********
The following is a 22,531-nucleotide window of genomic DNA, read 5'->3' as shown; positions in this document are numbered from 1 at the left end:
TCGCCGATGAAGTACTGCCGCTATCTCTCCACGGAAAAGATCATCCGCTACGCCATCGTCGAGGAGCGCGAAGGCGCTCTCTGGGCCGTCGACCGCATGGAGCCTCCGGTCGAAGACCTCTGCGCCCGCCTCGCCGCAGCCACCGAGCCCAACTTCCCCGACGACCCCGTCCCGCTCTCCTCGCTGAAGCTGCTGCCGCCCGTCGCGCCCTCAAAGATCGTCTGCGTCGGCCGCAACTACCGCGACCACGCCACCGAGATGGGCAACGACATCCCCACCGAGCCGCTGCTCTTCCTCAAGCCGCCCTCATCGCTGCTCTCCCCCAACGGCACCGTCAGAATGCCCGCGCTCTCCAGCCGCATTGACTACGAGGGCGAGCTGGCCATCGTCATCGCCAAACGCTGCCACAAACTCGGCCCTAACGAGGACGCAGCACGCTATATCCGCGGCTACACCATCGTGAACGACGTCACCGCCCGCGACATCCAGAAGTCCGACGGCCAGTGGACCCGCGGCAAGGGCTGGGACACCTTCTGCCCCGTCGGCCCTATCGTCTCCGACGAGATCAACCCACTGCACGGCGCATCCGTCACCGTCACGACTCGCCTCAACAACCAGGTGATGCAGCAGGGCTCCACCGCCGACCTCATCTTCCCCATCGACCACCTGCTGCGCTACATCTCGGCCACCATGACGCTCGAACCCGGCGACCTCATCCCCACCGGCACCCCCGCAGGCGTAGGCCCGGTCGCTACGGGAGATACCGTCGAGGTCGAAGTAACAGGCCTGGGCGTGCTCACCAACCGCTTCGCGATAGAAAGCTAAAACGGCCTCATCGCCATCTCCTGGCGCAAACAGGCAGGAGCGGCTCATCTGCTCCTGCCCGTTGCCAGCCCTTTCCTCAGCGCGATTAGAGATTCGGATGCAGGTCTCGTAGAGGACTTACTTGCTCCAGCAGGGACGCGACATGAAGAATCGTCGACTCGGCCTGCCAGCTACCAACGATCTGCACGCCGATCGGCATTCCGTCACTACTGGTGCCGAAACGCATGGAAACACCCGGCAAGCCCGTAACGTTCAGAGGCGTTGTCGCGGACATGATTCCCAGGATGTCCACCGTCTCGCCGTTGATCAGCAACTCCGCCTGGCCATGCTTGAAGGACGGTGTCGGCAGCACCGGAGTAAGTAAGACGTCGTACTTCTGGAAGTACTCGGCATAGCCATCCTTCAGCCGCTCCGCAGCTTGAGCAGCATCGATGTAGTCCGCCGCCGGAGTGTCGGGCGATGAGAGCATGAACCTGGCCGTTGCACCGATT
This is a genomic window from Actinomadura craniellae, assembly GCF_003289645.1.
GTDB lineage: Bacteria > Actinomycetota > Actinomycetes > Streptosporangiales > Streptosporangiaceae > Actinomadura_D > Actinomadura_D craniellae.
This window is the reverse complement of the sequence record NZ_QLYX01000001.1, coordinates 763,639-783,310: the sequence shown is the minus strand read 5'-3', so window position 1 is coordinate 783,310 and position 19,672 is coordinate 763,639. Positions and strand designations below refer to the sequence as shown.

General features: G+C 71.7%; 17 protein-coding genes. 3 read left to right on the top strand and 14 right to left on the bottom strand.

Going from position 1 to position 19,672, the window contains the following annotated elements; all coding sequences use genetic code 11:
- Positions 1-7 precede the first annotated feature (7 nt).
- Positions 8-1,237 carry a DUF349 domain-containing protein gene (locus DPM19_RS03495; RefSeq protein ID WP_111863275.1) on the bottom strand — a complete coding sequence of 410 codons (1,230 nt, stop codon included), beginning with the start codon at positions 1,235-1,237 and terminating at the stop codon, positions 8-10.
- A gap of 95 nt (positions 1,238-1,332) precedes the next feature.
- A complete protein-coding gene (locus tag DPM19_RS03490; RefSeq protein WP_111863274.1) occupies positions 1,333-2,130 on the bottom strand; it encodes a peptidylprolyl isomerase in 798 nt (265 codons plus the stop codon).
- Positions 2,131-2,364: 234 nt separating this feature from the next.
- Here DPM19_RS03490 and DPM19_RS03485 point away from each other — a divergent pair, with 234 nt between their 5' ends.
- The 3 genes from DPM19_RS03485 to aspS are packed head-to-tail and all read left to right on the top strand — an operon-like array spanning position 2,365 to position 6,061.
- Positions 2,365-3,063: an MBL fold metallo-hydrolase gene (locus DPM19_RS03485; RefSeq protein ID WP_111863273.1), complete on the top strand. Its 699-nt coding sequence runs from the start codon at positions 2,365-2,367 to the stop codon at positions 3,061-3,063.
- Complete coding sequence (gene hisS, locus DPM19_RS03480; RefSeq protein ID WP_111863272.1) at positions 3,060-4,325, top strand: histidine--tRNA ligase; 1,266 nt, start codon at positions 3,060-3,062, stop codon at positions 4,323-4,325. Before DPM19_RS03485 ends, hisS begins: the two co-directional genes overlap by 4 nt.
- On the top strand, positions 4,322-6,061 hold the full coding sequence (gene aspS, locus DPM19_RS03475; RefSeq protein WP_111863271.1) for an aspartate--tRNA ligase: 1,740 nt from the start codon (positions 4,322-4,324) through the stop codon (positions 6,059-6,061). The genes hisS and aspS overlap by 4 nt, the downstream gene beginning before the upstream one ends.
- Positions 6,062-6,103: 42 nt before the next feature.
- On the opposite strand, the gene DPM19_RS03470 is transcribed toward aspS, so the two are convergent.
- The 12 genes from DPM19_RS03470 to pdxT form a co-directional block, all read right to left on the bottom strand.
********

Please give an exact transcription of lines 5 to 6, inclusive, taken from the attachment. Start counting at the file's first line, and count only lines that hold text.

This window is the reverse complement of the sequence record NZ_QLYX01000001.1, coordinates 763,639-783,310: the sequence shown is the minus strand read 5'-3', so window position 1 is coordinate 783,310 and position 19,672 is coordinate 763,639. Positions and strand designations below refer to the sequence as shown.

General features: G+C 71.7%; 17 protein-coding genes. 3 read left to right on the top strand and 14 right to left on the bottom strand.